Restoring the squat
By Laurie Sweig
For the last 25 days I have been getting into and holding a squat position for one minute. I can understand if some of you are asking why I would want to do something like that. I do like challenges. I look at them as experiments. At first, it was an uncomfortable minute. Now it is much better. In fact, I’m gaining significant benefits. The hip pain I was experiencing is gone and the other day I was taking photos and instead of kneeling down I could hold the squat position to get the shot.
After years of sitting in chairs, cars, and on a bicycle my lower body is incredibly tight. I have to confess here that I never liked stretching routines so I avoided them until I had a problem. All of that sitting cemented my body into that “sitting” position. Over the last year I’ve been working on increasing my range of motion to reduce the lower back, hip and knee pain I was experiencing. My squat had improved but I have made more progress in the past three weeks than I have in months. One minute a day is all it took.
The first challenge was to remember to do the squat. I had to find an anchor, something else I did every day that I could tack the minute of squatting on to. I discovered it takes a minute for my computer to boot up. Now, I push the on button, and get into the squat.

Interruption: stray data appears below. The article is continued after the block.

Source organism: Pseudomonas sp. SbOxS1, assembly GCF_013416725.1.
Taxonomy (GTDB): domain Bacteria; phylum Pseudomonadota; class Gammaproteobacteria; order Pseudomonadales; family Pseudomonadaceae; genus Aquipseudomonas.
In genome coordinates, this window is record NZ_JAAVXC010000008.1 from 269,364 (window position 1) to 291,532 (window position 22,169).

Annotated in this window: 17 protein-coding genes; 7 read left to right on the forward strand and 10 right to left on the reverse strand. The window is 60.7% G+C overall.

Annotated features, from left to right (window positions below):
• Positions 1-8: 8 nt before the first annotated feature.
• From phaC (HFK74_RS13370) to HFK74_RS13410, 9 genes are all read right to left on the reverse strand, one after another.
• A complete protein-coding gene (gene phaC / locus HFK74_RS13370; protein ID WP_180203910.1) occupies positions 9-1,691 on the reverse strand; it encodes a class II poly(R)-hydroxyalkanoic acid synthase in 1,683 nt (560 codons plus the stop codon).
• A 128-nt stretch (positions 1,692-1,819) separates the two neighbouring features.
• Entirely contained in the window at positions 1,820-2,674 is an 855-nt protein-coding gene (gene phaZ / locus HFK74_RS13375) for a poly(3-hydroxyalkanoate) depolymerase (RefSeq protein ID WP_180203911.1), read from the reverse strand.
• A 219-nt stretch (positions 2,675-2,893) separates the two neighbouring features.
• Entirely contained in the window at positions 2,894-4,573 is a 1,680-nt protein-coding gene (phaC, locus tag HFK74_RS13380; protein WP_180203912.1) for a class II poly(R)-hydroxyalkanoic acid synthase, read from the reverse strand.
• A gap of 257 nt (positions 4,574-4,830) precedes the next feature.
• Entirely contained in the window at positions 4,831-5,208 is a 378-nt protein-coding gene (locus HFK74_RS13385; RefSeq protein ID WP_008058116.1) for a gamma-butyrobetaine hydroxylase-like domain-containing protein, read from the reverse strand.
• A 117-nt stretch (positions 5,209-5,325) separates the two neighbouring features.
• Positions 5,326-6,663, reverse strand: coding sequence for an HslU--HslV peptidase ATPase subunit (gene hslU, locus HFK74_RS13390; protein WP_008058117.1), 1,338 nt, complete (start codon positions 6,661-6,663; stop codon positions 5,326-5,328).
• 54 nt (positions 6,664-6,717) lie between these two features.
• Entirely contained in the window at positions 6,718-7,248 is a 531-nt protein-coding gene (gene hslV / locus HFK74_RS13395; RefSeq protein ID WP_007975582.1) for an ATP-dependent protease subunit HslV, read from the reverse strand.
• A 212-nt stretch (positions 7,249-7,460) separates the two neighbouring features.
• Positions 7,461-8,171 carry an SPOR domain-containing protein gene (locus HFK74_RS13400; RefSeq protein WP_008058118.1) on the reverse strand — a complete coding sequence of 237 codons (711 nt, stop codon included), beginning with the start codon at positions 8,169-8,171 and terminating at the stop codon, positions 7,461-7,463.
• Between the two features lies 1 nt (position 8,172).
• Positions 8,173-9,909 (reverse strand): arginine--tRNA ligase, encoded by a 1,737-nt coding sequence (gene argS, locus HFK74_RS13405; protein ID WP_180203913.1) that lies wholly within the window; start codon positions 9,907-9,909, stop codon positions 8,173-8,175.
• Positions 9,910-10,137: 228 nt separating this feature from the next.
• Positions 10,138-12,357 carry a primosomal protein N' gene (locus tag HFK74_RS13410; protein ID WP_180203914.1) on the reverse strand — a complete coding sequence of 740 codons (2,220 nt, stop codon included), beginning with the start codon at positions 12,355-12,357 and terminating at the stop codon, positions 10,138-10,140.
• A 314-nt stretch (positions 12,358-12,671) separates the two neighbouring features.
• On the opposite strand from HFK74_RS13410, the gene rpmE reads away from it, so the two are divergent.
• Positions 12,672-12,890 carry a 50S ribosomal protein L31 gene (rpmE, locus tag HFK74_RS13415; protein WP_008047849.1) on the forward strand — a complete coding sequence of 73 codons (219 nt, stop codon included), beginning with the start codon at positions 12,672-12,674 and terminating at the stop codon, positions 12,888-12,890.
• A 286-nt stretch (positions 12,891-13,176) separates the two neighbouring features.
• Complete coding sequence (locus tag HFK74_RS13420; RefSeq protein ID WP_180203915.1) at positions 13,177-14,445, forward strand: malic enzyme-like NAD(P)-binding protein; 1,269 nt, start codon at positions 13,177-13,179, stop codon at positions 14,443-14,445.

The second thing I tried was celebrating that I did the squat (heard about this tactic in a podcast). This sounds a little out there, but saying “yes” or “right on” when I finished left me with a good feeling and it didn’t leave room for me to be judgmental. To add more positive reinforcement I write the accomplishment on a calendar that’s hanging on my wall. Every day I look at how many I’ve done and that adds to my motivation.
The goal is to do the one minute squat for 30 days but they are part of my routine now and I’m feeling great so there’s no way I’m stopping. Being an enthusiastic person, I am now encouraging everyone to try this. Some clients are starting with 15 seconds and building up as they get stronger. Some are holding onto a railing or something to keep from falling backward.
Our hips are such an
important and greatly overlooked part of our bodies. Squatting brings
them back to life. This really is like a miracle cure for some of the
pain that sitting has caused.
Something to think about.
Laurie Sweig is a certified personal fitness trainer and spinning instructor. She owns and operates The Point for Fitness. She can be reached at firstname.lastname@example.org.